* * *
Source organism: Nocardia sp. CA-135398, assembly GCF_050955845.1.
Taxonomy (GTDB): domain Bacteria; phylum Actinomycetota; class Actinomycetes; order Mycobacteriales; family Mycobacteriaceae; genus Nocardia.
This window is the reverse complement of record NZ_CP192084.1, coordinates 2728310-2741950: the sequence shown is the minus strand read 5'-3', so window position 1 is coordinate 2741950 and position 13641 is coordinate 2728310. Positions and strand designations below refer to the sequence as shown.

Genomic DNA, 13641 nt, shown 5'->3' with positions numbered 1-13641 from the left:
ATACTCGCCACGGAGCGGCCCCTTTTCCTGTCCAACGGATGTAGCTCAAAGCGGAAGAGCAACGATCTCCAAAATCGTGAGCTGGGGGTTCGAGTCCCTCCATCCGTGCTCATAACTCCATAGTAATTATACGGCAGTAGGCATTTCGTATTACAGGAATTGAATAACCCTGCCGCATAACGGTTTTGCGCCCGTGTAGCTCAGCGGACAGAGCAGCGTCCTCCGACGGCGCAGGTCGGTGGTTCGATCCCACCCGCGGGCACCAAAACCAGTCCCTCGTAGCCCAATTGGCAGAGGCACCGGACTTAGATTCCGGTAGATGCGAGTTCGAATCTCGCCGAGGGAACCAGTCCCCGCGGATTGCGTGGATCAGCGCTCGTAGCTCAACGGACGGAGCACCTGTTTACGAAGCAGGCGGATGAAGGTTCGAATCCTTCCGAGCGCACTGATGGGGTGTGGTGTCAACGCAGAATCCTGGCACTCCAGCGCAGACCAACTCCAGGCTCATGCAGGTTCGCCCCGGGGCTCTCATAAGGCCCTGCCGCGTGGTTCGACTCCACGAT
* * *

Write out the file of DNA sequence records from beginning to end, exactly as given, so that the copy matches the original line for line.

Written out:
Source organism: Nocardia sp. CA-135398, assembly GCF_050955845.1.
Taxonomy (GTDB): domain Bacteria; phylum Actinomycetota; class Actinomycetes; order Mycobacteriales; family Mycobacteriaceae; genus Nocardia.
This window is the reverse complement of record NZ_CP192084.1, coordinates 2728310-2741950: the sequence shown is the minus strand read 5'-3', so window position 1 is coordinate 2741950 and position 13641 is coordinate 2728310. Positions and strand designations below refer to the sequence as shown.

Genomic DNA, 13641 nt, shown 5'->3' with positions numbered 1-13641 from the left:
ATACTCGCCACGGAGCGGCCCCTTTTCCTGTCCAACGGATGTAGCTCAAAGCGGAAGAGCAACGATCTCCAAAATCGTGAGCTGGGGGTTCGAGTCCCTCCATCCGTGCTCATAACTCCATAGTAATTATACGGCAGTAGGCATTTCGTATTACAGGAATTGAATAACCCTGCCGCATAACGGTTTTGCGCCCGTGTAGCTCAGCGGACAGAGCAGCGTCCTCCGACGGCGCAGGTCGGTGGTTCGATCCCACCCGCGGGCACCAAAACCAGTCCCTCGTAGCCCAATTGGCAGAGGCACCGGACTTAGATTCCGGTAGATGCGAGTTCGAATCTCGCCGAGGGAACCAGTCCCCGCGGATTGCGTGGATCAGCGCTCGTAGCTCAACGGACGGAGCACCTGTTTACGAAGCAGGCGGATGAAGGTTCGAATCCTTCCGAGCGCACTGATGGGGTGTGGTGTCAACGCAGAATCCTGGCACTCCAGCGCAGACCAACTCCAGGCTCATGCAGGTTCGCCCCGGGGCTCTCATAAGGCCCTGCCGCGTGGTTCGACTCCACGAT